Stocks declined in August amid profit-taking sparked by rising bond yields. Large-cap stocks held up better than small-caps while growth outperformed value among large- and mid-cap stocks, as measured by the Russell indices.
Health care stocks declined modestly and held up better than the broader market amid the month’s volatility.
Within the Russell 3000® Health Care Industry Index, Health Care Technology and Health Care Equipment & Supplies declined the most. Pharmaceuticals gained the most, powered by innovation among a handful of companies. Life Science Tools & Services and Biotechnology stocks also rose.
U.S. Drug Price Negotiation Update
Under the Inflation Reduction Act (IRA) of 2022, the U.S. government will negotiate pricing on 10 of the highest-cost drugs covered under Medicare starting in 2026. Over three years, pricing will be negotiated on 20 medications. The Biden administration announced the first 10 drugs subject to price negotiation in August. They tended to be older and established medications late in their lifecycles.
How did we get here?
A RAND Corp. study released during the pandemic estimated that U.S. drug prices were, on average, 190% higher than those of other OECD economies. Drug prices in the U.S. are much higher than in other developed economies because medical insurance reimbursement schemes operate in a fragmented market of participants with competing interests and incentives.
In contrast, other OECD countries have long used the strong position of their national health care systems to negotiate and regulate prices. In Japan, for example, drug prices are reduced over time after an introductory period. Similarly, many European countries limit costs by regulating prices, encouraging lower-cost alternatives and seeking cost-sharing arrangements.
Net Effect on U.S. Patients and Companies
The law also caps out-of-pocket costs for Medicare recipients at $2,000 annually. Combined with lowering costs for a handful of widely used drugs, these changes should help increase access to care and reduce the financial burden on poor and elderly Americans.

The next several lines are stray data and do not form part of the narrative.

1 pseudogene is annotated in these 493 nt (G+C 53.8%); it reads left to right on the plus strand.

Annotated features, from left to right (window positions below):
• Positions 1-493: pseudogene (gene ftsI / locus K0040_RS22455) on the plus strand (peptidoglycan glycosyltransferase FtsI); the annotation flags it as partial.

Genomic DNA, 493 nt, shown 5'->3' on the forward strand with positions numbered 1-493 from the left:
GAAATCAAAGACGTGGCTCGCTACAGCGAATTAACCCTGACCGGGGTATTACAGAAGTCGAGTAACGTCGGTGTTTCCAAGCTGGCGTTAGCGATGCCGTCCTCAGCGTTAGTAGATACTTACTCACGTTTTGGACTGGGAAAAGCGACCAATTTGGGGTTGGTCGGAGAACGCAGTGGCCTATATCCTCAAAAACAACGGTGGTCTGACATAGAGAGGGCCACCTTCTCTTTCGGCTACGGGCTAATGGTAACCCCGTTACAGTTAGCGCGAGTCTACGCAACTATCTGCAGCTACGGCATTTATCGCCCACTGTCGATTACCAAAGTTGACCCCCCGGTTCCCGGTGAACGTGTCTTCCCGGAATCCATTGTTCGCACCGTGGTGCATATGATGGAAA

The West Health-Gallup 2021 Healthcare in America Report suggests that more than a quarter of Americans have “delayed or avoided care and put off purchasing prescriptions” in the last six months due to high costs. The report shows that cost burdens and access issues disproportionately affect lower-income Americans and women.
The law hurts companies with legacy drugs that have been on the market for many years and don’t face generic competition. These tend to be large-cap pharmaceutical companies interested in protecting their legacy businesses rather than creating new medicines. For example, drug companies sometimes file patent applications late in a drug’s life to preserve its exclusivity.
Ultimately, we believe the law should benefit society because it improves drug access and affordability. It also likely favors innovative drug companies, which we believe are more productive and efficient than the large pharma stocks.
Argenx Exemplifies Innovation and Impact
We believe the firm argenx demonstrates a clear alignment between its fundamental business and societal impact, reflecting its focus on new or innovative treatments for disease. It’s a clinical-stage biopharmaceutical company that develops antibody-based therapies for treating autoimmune diseases and cancer. Two lead drugs are in registrational trials or will start registrational trials soon.
We believe argenx’s robust product suite and overall research pipeline mean that the company has the potential to grow sustainably for an extended period. The result is that we see a company with the potential to do well financially while also doing great social good.
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